LONDON, Feb 3 (IFR) - Bank of Ireland and Allied Irish Banks, Ireland’s two largest lenders, are on course to set up holding companies to help them meet regulatory requirements designed to facilitate future bank resolutions.
Bank of Ireland said in a statement on Friday that the Single Resolution Board, together with the Bank of England, had indicated its preference for a single point of entry bail-in strategy through a group holding company.
It expects to establish a holding company, which would become the parent company of the group.
The SRB has also notified Allied Irish Banks that its preferred resolution strategy for the lender is a single point of entry via a holding company.
This approach had been widely expected and puts the Irish banks - including Permanent TSB, which already has a holdco in place - on a level footing.
Like their European peers, Irish lenders must issue billions in loss absorbing debt to meet the incoming European MREL standard.
However, the setting up of a holding company promises to drive a deeper wedge between European bank resolution strategies as a two-track system emerges.
While Irish and UK banks ramp up holdco issuance, lenders in France and Spain are issuing new forms of senior debt out of their operating companies, an approach endorsed by the European Commission late last year.
Neither bank has indicated how long it will take to set up a holdco, but Bank of Ireland said it would require shareholder approval. Analysts at Davy expect them to be set up during the second half of 2017.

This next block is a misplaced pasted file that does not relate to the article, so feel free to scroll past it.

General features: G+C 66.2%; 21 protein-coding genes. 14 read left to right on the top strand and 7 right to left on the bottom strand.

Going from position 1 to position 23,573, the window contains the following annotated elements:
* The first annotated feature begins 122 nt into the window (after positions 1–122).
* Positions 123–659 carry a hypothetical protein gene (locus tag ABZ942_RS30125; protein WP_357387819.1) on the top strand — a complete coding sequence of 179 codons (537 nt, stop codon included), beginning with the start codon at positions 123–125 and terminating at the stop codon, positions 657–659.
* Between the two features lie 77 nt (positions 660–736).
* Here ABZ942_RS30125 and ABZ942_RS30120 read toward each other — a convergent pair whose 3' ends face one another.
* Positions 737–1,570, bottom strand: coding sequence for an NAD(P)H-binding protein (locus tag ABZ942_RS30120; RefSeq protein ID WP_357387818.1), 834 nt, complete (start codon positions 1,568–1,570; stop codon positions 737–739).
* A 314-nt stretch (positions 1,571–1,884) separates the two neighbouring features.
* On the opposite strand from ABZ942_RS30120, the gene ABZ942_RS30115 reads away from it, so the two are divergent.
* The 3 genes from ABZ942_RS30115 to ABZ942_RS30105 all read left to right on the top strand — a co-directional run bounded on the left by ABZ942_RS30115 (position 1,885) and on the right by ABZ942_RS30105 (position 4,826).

“We would be hopeful that given the time required to set up the holdcos that Irish banks may receive additional time - as with the UK banks - in order to issue the required amount of new debt to satisfy their MREL requirement, the amount of which is also yet to be confirmed,” Davy’s Stephen Lyons wrote in a note.
The Bank of England said in November that it would extend the deadline for UK banks to meet their MREL by two years, to 1 January 2022.
The SRB’s decision also has ramifications for existing bondholders of Bank of Ireland and AIB.
Bank of Ireland said that while the decision was not expected to impact its Common Equity Tier 1 ratios, a holdco structure may knock its Total Capital and Tier 1 capital ratios due to minority interest deductions applied to externally-held subordinated debt issued out of subsidiaries beneath the holdco.
BNP Paribas analysts said the impact on capital ratios should materially reduce the extension of risk of these instruments.
“We expect the bonds to be redeemed and replaced at the holdco level over time,” they added. (Reporting by Alice Gledhill, editing by Helene Durand, Julian Baker)